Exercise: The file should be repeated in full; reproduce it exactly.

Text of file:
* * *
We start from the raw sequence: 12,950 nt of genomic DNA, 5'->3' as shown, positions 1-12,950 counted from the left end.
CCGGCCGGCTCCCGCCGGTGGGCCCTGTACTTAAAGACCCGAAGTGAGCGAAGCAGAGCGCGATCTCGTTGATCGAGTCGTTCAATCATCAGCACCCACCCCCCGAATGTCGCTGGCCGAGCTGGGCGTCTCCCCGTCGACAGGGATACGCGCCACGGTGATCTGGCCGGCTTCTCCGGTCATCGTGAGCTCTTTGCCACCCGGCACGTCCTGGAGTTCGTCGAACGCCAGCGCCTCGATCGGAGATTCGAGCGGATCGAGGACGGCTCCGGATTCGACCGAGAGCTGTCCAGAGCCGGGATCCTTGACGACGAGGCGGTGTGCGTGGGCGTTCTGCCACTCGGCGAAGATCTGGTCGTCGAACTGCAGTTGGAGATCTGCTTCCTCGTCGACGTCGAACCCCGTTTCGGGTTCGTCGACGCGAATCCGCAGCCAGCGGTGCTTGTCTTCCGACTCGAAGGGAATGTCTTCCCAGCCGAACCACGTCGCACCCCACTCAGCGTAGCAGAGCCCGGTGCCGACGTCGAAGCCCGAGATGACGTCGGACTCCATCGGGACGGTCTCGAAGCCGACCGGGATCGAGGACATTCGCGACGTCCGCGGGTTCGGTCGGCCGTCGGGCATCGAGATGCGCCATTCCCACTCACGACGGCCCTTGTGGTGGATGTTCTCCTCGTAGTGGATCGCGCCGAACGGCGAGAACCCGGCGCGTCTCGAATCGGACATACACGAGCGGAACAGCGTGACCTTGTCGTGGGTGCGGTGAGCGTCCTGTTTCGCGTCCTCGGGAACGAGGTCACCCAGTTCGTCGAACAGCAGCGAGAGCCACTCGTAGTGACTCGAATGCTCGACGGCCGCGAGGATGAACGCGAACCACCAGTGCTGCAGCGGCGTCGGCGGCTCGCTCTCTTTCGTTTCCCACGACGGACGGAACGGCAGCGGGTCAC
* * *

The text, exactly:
We start from the raw sequence: 12,950 nt of genomic DNA, 5'->3' as shown, positions 1-12,950 counted from the left end.
CCGGCCGGCTCCCGCCGGTGGGCCCTGTACTTAAAGACCCGAAGTGAGCGAAGCAGAGCGCGATCTCGTTGATCGAGTCGTTCAATCATCAGCACCCACCCCCCGAATGTCGCTGGCCGAGCTGGGCGTCTCCCCGTCGACAGGGATACGCGCCACGGTGATCTGGCCGGCTTCTCCGGTCATCGTGAGCTCTTTGCCACCCGGCACGTCCTGGAGTTCGTCGAACGCCAGCGCCTCGATCGGAGATTCGAGCGGATCGAGGACGGCTCCGGATTCGACCGAGAGCTGTCCAGAGCCGGGATCCTTGACGACGAGGCGGTGTGCGTGGGCGTTCTGCCACTCGGCGAAGATCTGGTCGTCGAACTGCAGTTGGAGATCTGCTTCCTCGTCGACGTCGAACCCCGTTTCGGGTTCGTCGACGCGAATCCGCAGCCAGCGGTGCTTGTCTTCCGACTCGAAGGGAATGTCTTCCCAGCCGAACCACGTCGCACCCCACTCAGCGTAGCAGAGCCCGGTGCCGACGTCGAAGCCCGAGATGACGTCGGACTCCATCGGGACGGTCTCGAAGCCGACCGGGATCGAGGACATTCGCGACGTCCGCGGGTTCGGTCGGCCGTCGGGCATCGAGATGCGCCATTCCCACTCACGACGGCCCTTGTGGTGGATGTTCTCCTCGTAGTGGATCGCGCCGAACGGCGAGAACCCGGCGCGTCTCGAATCGGACATACACGAGCGGAACAGCGTGACCTTGTCGTGGGTGCGGTGAGCGTCCTGTTTCGCGTCCTCGGGAACGAGGTCACCCAGTTCGTCGAACAGCAGCGAGAGCCACTCGTAGTGACTCGAATGCTCGACGGCCGCGAGGATGAACGCGAACCACCAGTGCTGCAGCGGCGTCGGCGGCTCGCTCTCTTTCGTTTCCCACGACGGACGGAACGGCAGCGGGTCAC